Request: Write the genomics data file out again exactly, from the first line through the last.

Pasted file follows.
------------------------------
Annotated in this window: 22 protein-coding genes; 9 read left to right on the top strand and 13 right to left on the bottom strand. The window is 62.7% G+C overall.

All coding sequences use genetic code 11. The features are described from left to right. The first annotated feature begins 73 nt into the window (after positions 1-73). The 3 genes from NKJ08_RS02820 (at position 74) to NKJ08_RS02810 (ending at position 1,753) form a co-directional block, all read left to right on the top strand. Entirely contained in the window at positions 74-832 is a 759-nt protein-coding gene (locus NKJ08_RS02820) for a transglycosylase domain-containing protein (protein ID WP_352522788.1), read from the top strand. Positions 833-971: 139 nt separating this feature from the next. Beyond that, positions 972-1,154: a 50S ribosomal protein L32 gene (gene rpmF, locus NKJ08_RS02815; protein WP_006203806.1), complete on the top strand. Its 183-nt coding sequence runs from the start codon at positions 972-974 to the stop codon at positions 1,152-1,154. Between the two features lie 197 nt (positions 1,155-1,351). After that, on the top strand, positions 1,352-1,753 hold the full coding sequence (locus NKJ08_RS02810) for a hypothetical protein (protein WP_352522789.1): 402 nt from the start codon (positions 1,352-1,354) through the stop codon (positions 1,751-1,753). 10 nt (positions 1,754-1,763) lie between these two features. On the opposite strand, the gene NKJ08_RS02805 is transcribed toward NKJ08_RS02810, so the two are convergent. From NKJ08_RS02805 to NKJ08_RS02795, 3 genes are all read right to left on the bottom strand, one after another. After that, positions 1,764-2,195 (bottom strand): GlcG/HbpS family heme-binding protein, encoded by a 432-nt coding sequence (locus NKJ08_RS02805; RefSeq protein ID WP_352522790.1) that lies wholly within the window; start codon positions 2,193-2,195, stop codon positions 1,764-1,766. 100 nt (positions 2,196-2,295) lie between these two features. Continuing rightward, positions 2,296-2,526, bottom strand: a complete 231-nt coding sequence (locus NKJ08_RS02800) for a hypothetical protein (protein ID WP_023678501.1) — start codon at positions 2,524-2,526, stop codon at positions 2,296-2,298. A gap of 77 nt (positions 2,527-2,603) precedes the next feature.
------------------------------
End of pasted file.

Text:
Annotated in this window: 22 protein-coding genes; 9 read left to right on the top strand and 13 right to left on the bottom strand. The window is 62.7% G+C overall.

All coding sequences use genetic code 11. The features are described from left to right. The first annotated feature begins 73 nt into the window (after positions 1-73). The 3 genes from NKJ08_RS02820 (at position 74) to NKJ08_RS02810 (ending at position 1,753) form a co-directional block, all read left to right on the top strand. Entirely contained in the window at positions 74-832 is a 759-nt protein-coding gene (locus NKJ08_RS02820) for a transglycosylase domain-containing protein (protein ID WP_352522788.1), read from the top strand. Positions 833-971: 139 nt separating this feature from the next. Beyond that, positions 972-1,154: a 50S ribosomal protein L32 gene (gene rpmF, locus NKJ08_RS02815; protein WP_006203806.1), complete on the top strand. Its 183-nt coding sequence runs from the start codon at positions 972-974 to the stop codon at positions 1,152-1,154. Between the two features lie 197 nt (positions 1,155-1,351). After that, on the top strand, positions 1,352-1,753 hold the full coding sequence (locus NKJ08_RS02810) for a hypothetical protein (protein WP_352522789.1): 402 nt from the start codon (positions 1,352-1,354) through the stop codon (positions 1,751-1,753). 10 nt (positions 1,754-1,763) lie between these two features. On the opposite strand, the gene NKJ08_RS02805 is transcribed toward NKJ08_RS02810, so the two are convergent. From NKJ08_RS02805 to NKJ08_RS02795, 3 genes are all read right to left on the bottom strand, one after another. After that, positions 1,764-2,195 (bottom strand): GlcG/HbpS family heme-binding protein, encoded by a 432-nt coding sequence (locus NKJ08_RS02805; RefSeq protein ID WP_352522790.1) that lies wholly within the window; start codon positions 2,193-2,195, stop codon positions 1,764-1,766. 100 nt (positions 2,196-2,295) lie between these two features. Continuing rightward, positions 2,296-2,526, bottom strand: a complete 231-nt coding sequence (locus NKJ08_RS02800) for a hypothetical protein (protein ID WP_023678501.1) — start codon at positions 2,524-2,526, stop codon at positions 2,296-2,298. A gap of 77 nt (positions 2,527-2,603) precedes the next feature.